|Here at GamesFirst! we like to do
a first impressions piece when a big game comes out.
And as we all know, its very important to make a good first
impression. So its puzzling to us that Daikatana--a game that arguably brings more
negative baggage to its release than any game ever--seems to go out of its way to make a
bad one. Playing through the first act of Daikatana is astonishing, like watching your
future brother-in-law show up to meet the folks drunk.
Look--as anyone who reads the newsgroups knows--its hard not to have an opinion about Daikatana before playing it. Its taken four long years for the game to make it to the table, and during that time Ion Storm built themselves a pleasure-dome in Dallas and embarked upon a PR campaign that redefined the term hubris. Several members of the development team left in a soap opera-like huff, and John Romero died. No. Wait. He was just rumored to have died. Whew. But I was determined to stay objective about Daikatana, and even after the demo flopped, even after I was less than impressed with the game at the last two E3s, even after my friends all lost interest in the game, I was determined to judge Daikatana on its own merits. Now Ive played through the first act of the game, and all I want to do is forget the whole ugly mess.
So far its not just a bad game--its a weirdly bad game. Its got all the usual problems bad games have, like subpar graphics, lousy AI and pathing and crashes. But Daikatana throws in some truly odd bad stuff, too--like a nightmare save game system, a monochromatic palette that makes Quake IIs look like a rainbow, and a hero (named Hiro) who is ostensibly Japanese but who speaks in a standard Deckeresque American accent. Worse, some oriental bad guys speak in a Me rikey velly much stereotypical accent--and others dont. Add to this the fact that youll spend most of the first act shooting inexplicable mechanical skeeters and frogs, and youve got to wonder if anything in the next three acts could possibly redeem this game.
Graphically, the game is seems dated and extremely blocky, and animations are stiff and limited. I mean, I know were not using the Unreal or Q III engine here, but Ive seen some pretty terrific graphics wrung out of the Quake II engine (think Kingpin), and Daikatana is nowhere close. Everything is angles and edges, and whoever picked the wall of green look for most of the first act was misguided. Look, there are studies on this kind of thing--and they all conclude that people just dont want to stare at fluorescent green expanses for long periods of time. Thats why we moved to CGA monitors back in the 80s. Ion Storm could have looked that up, but then again they could have just asked someone off the street. They did neither. Even worse, this monotonous palette affects gameplay--its very hard to pick out the mechanical skeeters from the background. This may be a conscious design decision, but its a bad one--mostly because its just not fun.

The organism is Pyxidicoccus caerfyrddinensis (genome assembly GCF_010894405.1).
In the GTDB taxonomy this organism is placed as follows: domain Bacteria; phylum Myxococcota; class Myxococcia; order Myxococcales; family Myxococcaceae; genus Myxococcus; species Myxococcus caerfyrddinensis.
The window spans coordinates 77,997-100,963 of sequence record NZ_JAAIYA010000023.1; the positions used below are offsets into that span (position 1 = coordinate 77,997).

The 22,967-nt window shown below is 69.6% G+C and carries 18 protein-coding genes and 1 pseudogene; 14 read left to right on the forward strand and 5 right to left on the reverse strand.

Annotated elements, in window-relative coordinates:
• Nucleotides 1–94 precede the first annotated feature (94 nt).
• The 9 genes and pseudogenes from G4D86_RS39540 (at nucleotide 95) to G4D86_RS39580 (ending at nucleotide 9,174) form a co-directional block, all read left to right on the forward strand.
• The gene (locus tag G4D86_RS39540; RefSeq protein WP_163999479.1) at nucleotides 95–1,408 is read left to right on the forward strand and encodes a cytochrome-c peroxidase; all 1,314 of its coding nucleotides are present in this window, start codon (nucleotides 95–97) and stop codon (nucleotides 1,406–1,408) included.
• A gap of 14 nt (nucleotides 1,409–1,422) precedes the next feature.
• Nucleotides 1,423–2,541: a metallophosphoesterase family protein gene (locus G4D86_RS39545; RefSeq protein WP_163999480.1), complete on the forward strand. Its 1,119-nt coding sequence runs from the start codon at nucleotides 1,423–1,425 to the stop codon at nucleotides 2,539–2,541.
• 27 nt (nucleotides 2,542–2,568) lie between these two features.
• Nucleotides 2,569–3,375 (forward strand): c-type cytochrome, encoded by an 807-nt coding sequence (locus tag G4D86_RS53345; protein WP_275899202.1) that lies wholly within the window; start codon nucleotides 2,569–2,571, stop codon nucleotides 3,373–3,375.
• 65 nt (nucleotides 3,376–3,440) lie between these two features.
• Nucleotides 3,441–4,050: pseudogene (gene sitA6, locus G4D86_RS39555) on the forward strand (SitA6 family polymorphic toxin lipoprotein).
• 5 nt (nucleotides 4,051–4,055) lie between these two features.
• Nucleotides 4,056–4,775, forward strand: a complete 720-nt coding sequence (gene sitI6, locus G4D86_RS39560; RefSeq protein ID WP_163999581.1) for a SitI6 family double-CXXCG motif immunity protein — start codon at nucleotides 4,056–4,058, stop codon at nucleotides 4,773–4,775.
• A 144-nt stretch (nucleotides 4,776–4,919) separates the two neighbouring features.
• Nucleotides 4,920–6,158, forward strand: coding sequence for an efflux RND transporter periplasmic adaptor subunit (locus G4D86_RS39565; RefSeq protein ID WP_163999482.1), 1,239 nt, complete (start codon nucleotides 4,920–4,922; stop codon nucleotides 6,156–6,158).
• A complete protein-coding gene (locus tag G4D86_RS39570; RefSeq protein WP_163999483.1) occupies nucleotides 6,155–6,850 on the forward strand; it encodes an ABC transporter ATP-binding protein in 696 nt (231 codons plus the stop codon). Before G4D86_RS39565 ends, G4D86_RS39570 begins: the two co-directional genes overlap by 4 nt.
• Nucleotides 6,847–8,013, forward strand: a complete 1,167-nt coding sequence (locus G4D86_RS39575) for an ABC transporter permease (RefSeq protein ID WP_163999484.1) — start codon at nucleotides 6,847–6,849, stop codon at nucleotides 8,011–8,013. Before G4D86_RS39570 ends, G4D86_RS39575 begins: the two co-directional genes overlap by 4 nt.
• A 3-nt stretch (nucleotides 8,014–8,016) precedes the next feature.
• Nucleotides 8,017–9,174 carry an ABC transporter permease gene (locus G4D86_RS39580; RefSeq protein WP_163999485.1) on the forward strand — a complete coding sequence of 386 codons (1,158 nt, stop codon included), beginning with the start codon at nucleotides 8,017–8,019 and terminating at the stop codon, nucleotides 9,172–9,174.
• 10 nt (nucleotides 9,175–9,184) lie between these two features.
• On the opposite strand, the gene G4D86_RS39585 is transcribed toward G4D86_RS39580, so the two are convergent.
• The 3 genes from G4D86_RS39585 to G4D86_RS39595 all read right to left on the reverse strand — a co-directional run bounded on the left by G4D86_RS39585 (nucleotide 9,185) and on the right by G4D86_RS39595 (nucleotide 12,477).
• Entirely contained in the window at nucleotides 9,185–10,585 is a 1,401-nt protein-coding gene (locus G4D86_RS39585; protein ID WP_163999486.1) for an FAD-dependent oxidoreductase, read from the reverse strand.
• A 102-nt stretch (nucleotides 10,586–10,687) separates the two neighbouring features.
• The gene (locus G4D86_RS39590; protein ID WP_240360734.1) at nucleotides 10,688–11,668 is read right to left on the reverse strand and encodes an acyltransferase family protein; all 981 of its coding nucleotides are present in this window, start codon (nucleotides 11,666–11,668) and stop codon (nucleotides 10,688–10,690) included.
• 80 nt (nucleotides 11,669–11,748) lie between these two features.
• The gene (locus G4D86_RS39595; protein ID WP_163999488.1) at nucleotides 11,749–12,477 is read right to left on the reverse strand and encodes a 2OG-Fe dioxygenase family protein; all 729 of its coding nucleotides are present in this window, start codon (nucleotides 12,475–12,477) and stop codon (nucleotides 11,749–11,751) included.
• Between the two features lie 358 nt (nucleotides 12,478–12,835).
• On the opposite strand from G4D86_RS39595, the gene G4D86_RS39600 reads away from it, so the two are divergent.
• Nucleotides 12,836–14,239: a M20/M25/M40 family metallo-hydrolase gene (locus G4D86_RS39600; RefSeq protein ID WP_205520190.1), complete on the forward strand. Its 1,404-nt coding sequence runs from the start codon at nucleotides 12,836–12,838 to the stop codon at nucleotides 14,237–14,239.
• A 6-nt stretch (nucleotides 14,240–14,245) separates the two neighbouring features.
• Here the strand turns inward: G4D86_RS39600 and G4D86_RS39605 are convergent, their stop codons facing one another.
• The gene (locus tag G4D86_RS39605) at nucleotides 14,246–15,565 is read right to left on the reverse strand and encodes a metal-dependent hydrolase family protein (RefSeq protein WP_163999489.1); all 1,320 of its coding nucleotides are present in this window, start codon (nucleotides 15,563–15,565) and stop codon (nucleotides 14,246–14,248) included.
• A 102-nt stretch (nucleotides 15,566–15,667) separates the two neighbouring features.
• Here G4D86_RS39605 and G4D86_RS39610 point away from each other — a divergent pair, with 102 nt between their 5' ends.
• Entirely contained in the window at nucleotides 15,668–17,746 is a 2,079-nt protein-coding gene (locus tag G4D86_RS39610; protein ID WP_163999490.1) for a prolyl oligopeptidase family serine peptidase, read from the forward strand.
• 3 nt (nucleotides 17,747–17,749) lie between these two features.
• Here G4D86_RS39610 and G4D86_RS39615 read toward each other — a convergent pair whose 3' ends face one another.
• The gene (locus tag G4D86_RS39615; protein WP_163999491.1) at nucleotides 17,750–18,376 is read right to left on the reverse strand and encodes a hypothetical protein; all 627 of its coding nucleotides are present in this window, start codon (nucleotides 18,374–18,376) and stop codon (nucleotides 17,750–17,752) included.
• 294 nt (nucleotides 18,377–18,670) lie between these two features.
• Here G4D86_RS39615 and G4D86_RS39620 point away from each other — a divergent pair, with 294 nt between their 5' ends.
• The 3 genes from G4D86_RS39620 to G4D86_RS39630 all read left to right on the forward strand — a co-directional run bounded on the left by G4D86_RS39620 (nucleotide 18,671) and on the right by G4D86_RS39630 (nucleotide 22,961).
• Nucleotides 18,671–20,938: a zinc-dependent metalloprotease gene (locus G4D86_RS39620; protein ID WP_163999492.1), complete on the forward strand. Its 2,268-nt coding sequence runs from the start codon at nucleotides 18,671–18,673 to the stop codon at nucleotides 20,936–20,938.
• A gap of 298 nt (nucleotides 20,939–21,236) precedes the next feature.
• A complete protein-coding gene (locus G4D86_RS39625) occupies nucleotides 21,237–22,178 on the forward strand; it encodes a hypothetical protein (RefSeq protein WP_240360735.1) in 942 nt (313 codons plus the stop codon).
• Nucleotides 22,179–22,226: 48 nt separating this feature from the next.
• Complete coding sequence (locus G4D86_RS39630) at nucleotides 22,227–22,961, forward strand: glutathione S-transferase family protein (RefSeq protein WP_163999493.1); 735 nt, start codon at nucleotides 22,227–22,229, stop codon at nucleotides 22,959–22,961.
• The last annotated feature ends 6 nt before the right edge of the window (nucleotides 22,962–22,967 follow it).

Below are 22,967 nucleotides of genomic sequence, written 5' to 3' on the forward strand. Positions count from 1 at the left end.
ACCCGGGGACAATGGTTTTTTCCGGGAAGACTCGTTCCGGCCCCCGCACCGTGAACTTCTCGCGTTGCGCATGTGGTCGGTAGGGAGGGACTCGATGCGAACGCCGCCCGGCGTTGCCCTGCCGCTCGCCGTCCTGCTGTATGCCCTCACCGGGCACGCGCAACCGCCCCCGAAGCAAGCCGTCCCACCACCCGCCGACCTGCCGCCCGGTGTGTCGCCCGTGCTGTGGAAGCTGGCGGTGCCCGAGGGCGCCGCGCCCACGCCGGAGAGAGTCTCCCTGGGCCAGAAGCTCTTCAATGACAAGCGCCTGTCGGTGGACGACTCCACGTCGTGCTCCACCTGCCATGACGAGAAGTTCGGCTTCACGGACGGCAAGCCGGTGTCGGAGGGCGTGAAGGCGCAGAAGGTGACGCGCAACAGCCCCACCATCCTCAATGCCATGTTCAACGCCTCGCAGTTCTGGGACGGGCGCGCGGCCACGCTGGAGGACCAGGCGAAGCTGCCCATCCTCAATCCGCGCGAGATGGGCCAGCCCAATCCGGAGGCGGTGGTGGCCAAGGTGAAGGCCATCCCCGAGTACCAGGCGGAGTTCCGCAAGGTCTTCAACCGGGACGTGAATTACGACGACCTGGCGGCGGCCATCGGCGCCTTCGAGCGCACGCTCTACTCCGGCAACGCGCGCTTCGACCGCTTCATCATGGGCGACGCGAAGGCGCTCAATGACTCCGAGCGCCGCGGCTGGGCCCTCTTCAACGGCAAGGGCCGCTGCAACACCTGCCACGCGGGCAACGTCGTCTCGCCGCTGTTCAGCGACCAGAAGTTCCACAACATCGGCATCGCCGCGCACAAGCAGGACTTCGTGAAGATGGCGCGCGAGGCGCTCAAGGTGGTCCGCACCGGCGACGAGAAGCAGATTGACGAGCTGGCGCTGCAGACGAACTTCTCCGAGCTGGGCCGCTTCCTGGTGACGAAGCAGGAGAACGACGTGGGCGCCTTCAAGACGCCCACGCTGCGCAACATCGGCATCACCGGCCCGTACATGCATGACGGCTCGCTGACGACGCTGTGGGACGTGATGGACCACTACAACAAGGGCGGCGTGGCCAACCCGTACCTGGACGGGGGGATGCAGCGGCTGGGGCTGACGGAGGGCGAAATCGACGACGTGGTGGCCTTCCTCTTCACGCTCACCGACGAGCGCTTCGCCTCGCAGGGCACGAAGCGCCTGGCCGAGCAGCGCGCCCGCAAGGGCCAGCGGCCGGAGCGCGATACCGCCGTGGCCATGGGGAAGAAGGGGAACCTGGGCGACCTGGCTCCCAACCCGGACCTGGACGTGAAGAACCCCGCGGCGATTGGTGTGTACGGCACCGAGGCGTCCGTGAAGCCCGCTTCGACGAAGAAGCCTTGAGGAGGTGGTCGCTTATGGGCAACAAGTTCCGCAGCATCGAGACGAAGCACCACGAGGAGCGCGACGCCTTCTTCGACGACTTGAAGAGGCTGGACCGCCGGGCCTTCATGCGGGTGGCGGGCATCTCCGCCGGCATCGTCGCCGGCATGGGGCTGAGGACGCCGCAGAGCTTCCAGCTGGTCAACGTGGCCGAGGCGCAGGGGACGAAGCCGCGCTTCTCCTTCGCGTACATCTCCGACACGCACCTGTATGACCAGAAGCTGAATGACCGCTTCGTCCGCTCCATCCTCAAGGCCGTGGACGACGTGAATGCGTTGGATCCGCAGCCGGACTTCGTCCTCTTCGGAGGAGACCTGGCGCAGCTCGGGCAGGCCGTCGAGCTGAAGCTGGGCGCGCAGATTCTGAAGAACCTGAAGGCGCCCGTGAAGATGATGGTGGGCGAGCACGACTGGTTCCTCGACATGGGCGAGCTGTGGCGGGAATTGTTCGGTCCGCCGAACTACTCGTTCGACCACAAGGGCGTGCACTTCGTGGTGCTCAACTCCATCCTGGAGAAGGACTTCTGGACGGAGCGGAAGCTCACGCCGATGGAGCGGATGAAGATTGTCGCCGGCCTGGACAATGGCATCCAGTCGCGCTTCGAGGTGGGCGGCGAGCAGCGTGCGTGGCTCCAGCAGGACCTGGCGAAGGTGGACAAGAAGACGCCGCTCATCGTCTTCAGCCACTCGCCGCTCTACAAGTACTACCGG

And there are bug problems as well. My game crashed to the desktop twice during the first act, and NPCs and MoBs often behaved, uh, strangely--sometimes creatures would get stuck on obstacles, sometimes animations would go into hyper-jittery mode. Even worse for game play, aiming and ballistics can be problematic. While launching magnetic C4 canisters, I found that if aimed anywhere near a wall, they would stick in midair. I dont mean theyd stick to the wall; I mean theyd just hang there in the middle of space. Then theyd blow up and kill me.